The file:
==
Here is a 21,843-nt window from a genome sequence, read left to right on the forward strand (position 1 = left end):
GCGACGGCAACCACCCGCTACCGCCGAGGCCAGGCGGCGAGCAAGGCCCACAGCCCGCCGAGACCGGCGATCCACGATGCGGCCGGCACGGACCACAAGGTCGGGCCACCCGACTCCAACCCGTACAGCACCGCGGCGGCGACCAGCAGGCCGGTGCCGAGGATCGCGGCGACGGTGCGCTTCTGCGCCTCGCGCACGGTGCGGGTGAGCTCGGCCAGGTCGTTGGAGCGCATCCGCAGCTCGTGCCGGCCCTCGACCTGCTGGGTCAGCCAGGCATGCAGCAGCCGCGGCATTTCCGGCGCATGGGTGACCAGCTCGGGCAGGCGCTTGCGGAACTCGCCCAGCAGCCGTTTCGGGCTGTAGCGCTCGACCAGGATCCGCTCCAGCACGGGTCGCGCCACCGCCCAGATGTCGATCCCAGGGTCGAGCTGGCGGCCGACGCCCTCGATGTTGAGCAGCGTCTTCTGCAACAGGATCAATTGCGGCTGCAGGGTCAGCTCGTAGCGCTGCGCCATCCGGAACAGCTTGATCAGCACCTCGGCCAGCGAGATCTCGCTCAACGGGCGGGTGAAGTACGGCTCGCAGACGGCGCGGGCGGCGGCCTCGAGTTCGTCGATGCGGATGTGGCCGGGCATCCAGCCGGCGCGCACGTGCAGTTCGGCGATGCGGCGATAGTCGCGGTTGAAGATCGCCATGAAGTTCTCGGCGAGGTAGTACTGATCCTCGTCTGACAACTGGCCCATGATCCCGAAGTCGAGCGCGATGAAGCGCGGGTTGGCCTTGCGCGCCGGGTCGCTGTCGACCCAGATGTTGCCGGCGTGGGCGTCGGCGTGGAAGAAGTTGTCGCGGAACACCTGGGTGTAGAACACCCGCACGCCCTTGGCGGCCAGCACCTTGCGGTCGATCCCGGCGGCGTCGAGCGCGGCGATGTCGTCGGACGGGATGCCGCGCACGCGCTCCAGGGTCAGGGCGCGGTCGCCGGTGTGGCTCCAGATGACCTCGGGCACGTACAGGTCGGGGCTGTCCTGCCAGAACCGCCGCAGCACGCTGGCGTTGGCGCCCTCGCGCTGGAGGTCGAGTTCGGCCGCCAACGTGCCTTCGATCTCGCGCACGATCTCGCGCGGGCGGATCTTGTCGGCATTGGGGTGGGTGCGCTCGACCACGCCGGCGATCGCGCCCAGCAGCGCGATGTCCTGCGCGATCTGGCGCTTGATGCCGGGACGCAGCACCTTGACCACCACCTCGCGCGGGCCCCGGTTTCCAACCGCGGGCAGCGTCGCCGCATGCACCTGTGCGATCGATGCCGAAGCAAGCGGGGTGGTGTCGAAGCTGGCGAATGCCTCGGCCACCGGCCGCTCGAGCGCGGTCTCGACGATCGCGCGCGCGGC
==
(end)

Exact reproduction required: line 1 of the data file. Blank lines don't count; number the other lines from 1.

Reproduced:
Here is a 21,843-nt window from a genome sequence, read left to right on the forward strand (position 1 = left end):